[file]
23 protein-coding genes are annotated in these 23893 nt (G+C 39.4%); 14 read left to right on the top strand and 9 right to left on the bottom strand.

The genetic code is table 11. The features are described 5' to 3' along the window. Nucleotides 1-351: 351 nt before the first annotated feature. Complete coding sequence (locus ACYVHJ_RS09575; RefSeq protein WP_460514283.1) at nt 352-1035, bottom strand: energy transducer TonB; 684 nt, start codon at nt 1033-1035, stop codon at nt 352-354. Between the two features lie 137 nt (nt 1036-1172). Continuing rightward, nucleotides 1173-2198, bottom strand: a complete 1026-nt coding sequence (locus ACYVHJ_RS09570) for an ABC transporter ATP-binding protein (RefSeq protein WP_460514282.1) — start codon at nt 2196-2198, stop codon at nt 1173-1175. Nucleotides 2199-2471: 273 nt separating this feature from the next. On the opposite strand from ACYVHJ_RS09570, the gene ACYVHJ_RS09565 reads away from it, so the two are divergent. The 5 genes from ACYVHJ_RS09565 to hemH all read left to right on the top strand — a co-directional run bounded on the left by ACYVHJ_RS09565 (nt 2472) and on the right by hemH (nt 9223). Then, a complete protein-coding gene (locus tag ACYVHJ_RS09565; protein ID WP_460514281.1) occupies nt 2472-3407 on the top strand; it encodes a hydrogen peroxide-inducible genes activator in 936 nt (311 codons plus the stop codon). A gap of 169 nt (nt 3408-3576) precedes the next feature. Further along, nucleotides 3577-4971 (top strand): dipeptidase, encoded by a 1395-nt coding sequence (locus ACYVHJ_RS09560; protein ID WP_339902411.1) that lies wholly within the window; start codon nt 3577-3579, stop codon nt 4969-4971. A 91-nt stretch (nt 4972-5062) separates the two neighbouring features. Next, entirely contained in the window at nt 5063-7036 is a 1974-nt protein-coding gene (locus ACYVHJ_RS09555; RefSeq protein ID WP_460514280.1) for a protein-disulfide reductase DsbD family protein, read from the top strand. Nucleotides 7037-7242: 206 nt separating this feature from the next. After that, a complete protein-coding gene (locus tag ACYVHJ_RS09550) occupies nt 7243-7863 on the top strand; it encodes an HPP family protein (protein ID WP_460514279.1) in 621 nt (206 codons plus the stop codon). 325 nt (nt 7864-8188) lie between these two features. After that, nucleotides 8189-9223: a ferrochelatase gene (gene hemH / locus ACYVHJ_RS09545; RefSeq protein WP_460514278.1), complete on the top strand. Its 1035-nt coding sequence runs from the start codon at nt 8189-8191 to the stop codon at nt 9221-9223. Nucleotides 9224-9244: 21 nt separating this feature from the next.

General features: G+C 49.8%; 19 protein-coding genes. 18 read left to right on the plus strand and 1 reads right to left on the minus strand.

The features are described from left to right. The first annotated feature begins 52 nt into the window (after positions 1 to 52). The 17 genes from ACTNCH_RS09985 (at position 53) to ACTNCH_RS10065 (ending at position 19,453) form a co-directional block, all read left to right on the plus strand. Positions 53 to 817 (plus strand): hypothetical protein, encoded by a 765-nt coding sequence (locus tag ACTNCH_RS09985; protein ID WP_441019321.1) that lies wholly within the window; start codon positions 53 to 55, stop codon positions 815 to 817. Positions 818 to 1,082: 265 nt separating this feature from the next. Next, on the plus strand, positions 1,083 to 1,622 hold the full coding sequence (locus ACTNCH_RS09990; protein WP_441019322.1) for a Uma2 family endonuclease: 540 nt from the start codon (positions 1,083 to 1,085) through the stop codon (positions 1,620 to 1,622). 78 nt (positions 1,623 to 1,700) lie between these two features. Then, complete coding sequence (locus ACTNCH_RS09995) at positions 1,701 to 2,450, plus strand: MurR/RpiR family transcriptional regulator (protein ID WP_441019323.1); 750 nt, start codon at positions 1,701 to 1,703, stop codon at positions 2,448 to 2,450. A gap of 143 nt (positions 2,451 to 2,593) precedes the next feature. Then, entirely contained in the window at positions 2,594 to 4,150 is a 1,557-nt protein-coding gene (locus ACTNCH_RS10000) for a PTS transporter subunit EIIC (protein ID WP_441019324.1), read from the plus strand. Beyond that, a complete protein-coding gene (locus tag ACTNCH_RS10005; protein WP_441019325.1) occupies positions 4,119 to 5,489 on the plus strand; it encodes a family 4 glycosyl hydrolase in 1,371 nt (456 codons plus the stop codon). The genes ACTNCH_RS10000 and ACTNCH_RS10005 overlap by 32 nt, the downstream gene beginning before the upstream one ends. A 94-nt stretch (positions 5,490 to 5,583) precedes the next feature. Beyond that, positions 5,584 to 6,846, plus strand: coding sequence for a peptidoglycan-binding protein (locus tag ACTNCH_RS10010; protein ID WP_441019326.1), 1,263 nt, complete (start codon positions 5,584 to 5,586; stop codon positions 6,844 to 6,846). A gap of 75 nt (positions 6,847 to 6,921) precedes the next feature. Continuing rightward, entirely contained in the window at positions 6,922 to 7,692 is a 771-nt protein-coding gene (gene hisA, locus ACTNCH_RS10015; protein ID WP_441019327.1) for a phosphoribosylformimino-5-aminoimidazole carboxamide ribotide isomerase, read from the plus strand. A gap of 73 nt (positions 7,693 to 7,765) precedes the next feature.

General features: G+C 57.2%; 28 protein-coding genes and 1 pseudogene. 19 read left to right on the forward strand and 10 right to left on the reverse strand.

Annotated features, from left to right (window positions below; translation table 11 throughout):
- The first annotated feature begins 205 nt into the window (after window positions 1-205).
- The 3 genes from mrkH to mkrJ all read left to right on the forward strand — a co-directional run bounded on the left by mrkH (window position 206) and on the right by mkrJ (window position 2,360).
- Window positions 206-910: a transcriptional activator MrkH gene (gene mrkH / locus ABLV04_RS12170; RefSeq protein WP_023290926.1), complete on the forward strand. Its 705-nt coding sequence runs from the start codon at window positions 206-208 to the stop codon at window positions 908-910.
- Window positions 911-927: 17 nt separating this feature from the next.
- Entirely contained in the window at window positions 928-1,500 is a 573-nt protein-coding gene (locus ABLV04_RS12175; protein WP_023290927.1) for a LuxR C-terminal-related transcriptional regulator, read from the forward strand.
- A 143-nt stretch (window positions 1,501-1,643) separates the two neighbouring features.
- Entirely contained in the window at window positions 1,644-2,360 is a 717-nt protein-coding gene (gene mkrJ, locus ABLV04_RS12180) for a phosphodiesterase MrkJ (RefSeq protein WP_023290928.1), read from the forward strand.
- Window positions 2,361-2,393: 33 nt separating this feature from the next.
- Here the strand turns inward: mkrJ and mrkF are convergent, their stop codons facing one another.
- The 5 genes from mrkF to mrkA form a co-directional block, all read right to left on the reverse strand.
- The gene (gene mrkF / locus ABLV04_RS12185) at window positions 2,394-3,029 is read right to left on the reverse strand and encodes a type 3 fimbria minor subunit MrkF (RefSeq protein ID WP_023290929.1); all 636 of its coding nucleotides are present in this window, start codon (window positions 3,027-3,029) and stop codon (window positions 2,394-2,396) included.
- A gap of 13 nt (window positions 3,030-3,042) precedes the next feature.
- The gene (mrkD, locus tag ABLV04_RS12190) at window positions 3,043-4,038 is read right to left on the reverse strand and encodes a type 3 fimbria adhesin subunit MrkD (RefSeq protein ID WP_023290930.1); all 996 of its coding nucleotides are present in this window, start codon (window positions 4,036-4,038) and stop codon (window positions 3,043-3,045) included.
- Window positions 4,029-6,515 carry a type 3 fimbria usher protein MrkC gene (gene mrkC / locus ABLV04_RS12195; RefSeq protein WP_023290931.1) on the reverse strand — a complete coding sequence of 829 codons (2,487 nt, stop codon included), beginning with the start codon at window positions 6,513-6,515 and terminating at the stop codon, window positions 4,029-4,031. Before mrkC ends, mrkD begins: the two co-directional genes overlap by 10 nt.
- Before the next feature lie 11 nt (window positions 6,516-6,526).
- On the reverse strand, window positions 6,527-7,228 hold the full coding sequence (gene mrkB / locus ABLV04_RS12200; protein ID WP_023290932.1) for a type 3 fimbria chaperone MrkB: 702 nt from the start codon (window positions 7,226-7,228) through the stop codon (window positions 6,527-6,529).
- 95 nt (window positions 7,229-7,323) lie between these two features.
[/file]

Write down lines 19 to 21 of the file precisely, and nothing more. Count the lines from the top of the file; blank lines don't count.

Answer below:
- The gene (mrkD, locus tag ABLV04_RS12190) at window positions 3,043-4,038 is read right to left on the reverse strand and encodes a type 3 fimbria adhesin subunit MrkD (RefSeq protein ID WP_023290930.1); all 996 of its coding nucleotides are present in this window, start codon (window positions 4,036-4,038) and stop codon (window positions 3,043-3,045) included.
- Window positions 4,029-6,515 carry a type 3 fimbria usher protein MrkC gene (gene mrkC / locus ABLV04_RS12195; RefSeq protein WP_023290931.1) on the reverse strand — a complete coding sequence of 829 codons (2,487 nt, stop codon included), beginning with the start codon at window positions 6,513-6,515 and terminating at the stop codon, window positions 4,029-4,031. Before mrkC ends, mrkD begins: the two co-directional genes overlap by 10 nt.
- Before the next feature lie 11 nt (window positions 6,516-6,526).